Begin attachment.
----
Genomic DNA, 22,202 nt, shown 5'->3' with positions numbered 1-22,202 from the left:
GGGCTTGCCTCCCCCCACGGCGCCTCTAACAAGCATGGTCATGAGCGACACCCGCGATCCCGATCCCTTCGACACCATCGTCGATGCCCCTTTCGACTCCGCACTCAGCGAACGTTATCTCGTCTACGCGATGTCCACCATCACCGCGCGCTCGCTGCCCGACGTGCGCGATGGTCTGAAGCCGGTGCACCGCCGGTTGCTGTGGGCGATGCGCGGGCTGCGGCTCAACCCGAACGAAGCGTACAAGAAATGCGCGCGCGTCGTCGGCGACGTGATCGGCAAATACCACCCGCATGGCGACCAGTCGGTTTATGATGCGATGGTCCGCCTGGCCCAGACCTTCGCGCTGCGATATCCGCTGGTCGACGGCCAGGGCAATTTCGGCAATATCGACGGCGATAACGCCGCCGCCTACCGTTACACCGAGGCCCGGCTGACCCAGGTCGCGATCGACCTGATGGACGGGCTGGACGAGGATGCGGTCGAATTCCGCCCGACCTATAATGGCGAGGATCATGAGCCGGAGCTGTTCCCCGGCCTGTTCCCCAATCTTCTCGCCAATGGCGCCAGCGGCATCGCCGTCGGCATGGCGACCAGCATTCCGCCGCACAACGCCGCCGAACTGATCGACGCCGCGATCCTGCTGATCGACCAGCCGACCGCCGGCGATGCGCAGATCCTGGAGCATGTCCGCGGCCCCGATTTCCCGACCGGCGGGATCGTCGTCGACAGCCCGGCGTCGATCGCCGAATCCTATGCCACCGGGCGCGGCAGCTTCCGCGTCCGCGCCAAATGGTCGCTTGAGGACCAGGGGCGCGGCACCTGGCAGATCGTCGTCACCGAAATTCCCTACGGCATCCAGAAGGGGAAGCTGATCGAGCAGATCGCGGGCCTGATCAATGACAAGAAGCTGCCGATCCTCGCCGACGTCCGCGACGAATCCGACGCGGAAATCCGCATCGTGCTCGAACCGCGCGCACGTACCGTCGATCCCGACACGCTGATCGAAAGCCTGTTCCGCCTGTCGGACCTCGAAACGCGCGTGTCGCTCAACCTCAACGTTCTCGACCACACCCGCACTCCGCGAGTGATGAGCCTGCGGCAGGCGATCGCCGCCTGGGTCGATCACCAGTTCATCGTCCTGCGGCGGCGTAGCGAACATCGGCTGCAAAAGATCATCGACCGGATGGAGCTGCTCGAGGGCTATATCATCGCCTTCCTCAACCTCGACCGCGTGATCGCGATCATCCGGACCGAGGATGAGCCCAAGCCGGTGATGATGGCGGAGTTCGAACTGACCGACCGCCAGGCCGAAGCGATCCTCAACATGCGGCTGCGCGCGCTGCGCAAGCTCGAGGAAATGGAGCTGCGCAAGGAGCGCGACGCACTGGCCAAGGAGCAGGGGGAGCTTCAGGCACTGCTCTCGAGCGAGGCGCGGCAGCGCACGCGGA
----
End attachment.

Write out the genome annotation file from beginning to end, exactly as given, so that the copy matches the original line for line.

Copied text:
Genomic DNA, 22,202 nt, shown 5'->3' with positions numbered 1-22,202 from the left:
GGGCTTGCCTCCCCCCACGGCGCCTCTAACAAGCATGGTCATGAGCGACACCCGCGATCCCGATCCCTTCGACACCATCGTCGATGCCCCTTTCGACTCCGCACTCAGCGAACGTTATCTCGTCTACGCGATGTCCACCATCACCGCGCGCTCGCTGCCCGACGTGCGCGATGGTCTGAAGCCGGTGCACCGCCGGTTGCTGTGGGCGATGCGCGGGCTGCGGCTCAACCCGAACGAAGCGTACAAGAAATGCGCGCGCGTCGTCGGCGACGTGATCGGCAAATACCACCCGCATGGCGACCAGTCGGTTTATGATGCGATGGTCCGCCTGGCCCAGACCTTCGCGCTGCGATATCCGCTGGTCGACGGCCAGGGCAATTTCGGCAATATCGACGGCGATAACGCCGCCGCCTACCGTTACACCGAGGCCCGGCTGACCCAGGTCGCGATCGACCTGATGGACGGGCTGGACGAGGATGCGGTCGAATTCCGCCCGACCTATAATGGCGAGGATCATGAGCCGGAGCTGTTCCCCGGCCTGTTCCCCAATCTTCTCGCCAATGGCGCCAGCGGCATCGCCGTCGGCATGGCGACCAGCATTCCGCCGCACAACGCCGCCGAACTGATCGACGCCGCGATCCTGCTGATCGACCAGCCGACCGCCGGCGATGCGCAGATCCTGGAGCATGTCCGCGGCCCCGATTTCCCGACCGGCGGGATCGTCGTCGACAGCCCGGCGTCGATCGCCGAATCCTATGCCACCGGGCGCGGCAGCTTCCGCGTCCGCGCCAAATGGTCGCTTGAGGACCAGGGGCGCGGCACCTGGCAGATCGTCGTCACCGAAATTCCCTACGGCATCCAGAAGGGGAAGCTGATCGAGCAGATCGCGGGCCTGATCAATGACAAGAAGCTGCCGATCCTCGCCGACGTCCGCGACGAATCCGACGCGGAAATCCGCATCGTGCTCGAACCGCGCGCACGTACCGTCGATCCCGACACGCTGATCGAAAGCCTGTTCCGCCTGTCGGACCTCGAAACGCGCGTGTCGCTCAACCTCAACGTTCTCGACCACACCCGCACTCCGCGAGTGATGAGCCTGCGGCAGGCGATCGCCGCCTGGGTCGATCACCAGTTCATCGTCCTGCGGCGGCGTAGCGAACATCGGCTGCAAAAGATCATCGACCGGATGGAGCTGCTCGAGGGCTATATCATCGCCTTCCTCAACCTCGACCGCGTGATCGCGATCATCCGGACCGAGGATGAGCCCAAGCCGGTGATGATGGCGGAGTTCGAACTGACCGACCGCCAGGCCGAAGCGATCCTCAACATGCGGCTGCGCGCGCTGCGCAAGCTCGAGGAAATGGAGCTGCGCAAGGAGCGCGACGCACTGGCCAAGGAGCAGGGGGAGCTTCAGGCACTGCTCTCGAGCGAGGCGCGGCAGCGCACGCGGA